The New York City Department of Corrections Public Information Office did not respond to questions about staffing at Rikers Island at the time of publication. No more than a spokesperson for the Correction Officers’ Benevolent Association.

Vincent Schiraldi is a senior researcher at Columbia Justice Lab and Senior Fellow at the Columbia School of Social Work. He served as Commissioner of the New York City Probation and Corrections Departments.

Migrants feel the pressure of inflation twice over — at home and abroad Mon, 24 Oct 2022 06:25:00 +0000 By AYA BATRAWY, TRISHA AHMED, CLAUDIA TORRENS and MENELAOS HADJICOSTIS, Associated Press DUBAI, UNITED ARAB EMIRATES (AP) — In almost every corner of the globe, people are spending more on food and fuel, rent and transportation. But inflation does not affect people in the same way. For migrants whose parents depend on the money they […]]]>


DUBAI, UNITED ARAB EMIRATES (AP) — In almost every corner of the globe, people are spending more on food and fuel, rent and transportation.

But inflation does not affect people in the same way. For migrants whose parents depend on the money they send home, rising prices pinch families twice: at home and abroad.

Migrant workers who send money to relatives abroad often save less because they are forced to spend more as prices rise. For some, the only option is to work harder, to work weekends and nights, to take on a second job. For others, it means cutting back on once-essentials like meat and fruit so they can send what’s left of their savings to family back home, some of whom are struggling with hunger or conflict.

“I used to save something, about $200 a week. Now I can barely save $100 a week. I live hand to mouth,” said Carlos Huerta, a 45-year-old Mexican working as a driver in New York Town.

Political cartoons about world leaders

political cartoons

Across the Atlantic, 49-year-old Lissa Jataas sends about 200 euros ($195) from her office job in Cyprus to her family in the Philippines every month. To save money, she looks for cheaper food at the grocery store and buys clothes at a charity store.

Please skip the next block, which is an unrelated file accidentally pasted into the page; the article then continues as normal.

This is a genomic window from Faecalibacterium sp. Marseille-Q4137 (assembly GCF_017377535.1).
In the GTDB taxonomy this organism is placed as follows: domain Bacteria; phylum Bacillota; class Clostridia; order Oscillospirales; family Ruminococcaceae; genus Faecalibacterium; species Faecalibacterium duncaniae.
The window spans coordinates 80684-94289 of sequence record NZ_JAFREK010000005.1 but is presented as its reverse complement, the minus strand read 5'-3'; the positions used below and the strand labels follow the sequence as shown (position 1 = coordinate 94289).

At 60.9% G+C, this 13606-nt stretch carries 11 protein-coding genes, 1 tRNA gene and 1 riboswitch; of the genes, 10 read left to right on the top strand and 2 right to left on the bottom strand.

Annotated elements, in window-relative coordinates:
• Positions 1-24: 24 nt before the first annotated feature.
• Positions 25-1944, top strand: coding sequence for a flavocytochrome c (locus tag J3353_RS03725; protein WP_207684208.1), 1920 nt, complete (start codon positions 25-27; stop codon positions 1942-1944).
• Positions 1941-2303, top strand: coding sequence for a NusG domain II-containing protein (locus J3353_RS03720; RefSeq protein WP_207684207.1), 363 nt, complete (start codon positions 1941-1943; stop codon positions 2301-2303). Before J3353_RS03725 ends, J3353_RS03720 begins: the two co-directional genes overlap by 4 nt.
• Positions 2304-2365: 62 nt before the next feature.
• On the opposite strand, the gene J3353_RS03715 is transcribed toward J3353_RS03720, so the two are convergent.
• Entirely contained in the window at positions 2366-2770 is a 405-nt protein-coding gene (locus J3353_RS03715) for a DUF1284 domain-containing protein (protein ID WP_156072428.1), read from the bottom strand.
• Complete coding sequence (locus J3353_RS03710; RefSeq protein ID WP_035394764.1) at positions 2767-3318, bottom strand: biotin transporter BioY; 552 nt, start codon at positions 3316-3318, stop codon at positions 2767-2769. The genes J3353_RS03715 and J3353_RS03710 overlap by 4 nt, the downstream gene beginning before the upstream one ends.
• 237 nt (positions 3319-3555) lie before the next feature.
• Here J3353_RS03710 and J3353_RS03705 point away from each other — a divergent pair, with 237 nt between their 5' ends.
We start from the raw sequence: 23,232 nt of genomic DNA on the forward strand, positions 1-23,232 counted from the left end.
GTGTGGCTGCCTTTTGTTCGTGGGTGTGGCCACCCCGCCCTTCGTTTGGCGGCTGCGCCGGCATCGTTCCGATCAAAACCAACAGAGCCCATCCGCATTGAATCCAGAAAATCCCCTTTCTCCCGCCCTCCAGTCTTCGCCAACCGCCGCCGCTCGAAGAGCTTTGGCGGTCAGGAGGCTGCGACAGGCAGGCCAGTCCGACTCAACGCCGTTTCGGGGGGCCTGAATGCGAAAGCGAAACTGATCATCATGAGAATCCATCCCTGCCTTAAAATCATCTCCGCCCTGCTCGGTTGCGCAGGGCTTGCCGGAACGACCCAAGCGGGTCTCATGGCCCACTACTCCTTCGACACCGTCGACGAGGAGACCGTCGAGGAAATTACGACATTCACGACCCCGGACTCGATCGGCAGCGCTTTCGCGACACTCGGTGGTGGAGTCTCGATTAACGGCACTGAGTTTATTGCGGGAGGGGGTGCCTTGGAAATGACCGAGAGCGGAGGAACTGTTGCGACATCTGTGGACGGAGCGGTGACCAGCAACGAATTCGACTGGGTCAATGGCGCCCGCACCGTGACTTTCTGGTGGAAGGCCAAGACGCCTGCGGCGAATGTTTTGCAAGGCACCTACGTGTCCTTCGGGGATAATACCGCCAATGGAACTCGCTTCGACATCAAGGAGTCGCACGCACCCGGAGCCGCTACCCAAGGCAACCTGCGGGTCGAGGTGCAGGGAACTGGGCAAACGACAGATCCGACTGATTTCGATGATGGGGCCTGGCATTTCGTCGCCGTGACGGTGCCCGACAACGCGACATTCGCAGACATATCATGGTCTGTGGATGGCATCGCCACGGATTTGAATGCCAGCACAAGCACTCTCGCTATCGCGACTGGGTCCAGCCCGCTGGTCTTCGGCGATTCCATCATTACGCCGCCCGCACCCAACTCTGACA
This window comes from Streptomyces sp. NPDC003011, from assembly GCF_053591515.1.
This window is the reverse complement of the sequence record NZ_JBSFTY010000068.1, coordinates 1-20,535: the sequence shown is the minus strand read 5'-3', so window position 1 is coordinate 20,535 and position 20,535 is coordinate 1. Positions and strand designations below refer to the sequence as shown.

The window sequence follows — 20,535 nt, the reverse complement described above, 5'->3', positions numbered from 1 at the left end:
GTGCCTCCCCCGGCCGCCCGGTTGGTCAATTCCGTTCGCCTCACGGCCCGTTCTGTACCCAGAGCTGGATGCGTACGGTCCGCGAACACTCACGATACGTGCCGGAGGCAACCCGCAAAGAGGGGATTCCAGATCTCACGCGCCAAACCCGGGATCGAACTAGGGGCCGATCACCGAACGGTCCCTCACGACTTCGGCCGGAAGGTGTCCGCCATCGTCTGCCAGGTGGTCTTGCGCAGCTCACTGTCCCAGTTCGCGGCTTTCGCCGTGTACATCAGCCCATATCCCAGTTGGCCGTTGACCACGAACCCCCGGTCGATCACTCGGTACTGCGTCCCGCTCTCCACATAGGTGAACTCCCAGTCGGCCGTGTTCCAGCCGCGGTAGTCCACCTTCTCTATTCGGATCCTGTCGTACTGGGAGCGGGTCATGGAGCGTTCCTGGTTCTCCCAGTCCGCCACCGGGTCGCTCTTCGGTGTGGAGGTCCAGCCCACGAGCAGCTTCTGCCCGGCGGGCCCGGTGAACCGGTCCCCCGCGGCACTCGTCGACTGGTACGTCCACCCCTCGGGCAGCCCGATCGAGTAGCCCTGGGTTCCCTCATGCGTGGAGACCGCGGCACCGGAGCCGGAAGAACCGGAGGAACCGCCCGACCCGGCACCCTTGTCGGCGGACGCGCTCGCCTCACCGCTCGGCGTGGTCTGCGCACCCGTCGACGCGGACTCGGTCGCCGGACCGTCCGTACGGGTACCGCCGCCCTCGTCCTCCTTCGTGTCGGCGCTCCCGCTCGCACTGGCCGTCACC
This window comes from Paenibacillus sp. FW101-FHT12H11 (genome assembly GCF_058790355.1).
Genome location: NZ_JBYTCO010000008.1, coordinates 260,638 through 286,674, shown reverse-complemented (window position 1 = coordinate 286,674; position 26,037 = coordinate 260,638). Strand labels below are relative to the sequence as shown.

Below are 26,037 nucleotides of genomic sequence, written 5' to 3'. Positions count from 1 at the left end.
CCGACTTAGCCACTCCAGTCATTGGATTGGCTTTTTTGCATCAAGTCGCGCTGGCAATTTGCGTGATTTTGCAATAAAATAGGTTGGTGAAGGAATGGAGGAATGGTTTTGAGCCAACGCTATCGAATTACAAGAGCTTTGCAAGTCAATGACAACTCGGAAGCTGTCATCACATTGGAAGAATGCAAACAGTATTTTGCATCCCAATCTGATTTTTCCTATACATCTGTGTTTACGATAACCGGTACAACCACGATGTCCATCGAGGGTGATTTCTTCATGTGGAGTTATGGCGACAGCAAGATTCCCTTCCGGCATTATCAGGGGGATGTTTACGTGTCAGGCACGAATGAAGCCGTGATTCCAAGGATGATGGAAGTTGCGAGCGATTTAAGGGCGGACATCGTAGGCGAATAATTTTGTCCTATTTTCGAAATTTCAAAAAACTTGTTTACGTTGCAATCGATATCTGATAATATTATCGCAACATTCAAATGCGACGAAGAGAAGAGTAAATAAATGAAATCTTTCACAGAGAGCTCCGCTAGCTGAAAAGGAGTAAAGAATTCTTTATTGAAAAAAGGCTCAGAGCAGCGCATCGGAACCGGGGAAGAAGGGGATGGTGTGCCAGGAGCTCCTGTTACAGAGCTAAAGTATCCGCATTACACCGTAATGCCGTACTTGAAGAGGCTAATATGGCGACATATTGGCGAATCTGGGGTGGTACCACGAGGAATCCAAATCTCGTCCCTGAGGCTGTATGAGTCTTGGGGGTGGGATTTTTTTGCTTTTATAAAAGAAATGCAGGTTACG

“It’s about being resilient,” she said.

Economies reeling from the COVID-19 pandemic and the effects of climate change have been hit again by Russia’s war in Ukraine, which has sent food and energy prices skyrocketing.

Those costs pushed an additional 71 million people around the world into poverty in the weeks following the February invasion, which halted critical shipments of grain from the Black Sea region, according to the United Nations Development Program. Development.

When food and fuel prices skyrocket, the money people can send to loved ones doesn’t go as far as it used to. The International Monetary Fund estimates that global inflation will peak at 9.5% this year, but in developing countries it is much higher.

“The poorest people spend far more of their income on food and energy,” said Max Lawson, head of inequality policy at poverty organization Oxfam.

He said inflation is “spilling fire” on inequality: “It’s almost as if the poor are a bit like a sponge meant to absorb economic shock.”

Mahdi Warsama, 52, came to the United States from Somalia as a teenager. A US citizen who works for the nonprofit Somali Parents Autism Network, he sends between $3,000 and $300 a month to relatives in Somalia, sometimes borrowing money to send what relatives need for medical bills and other emergencies.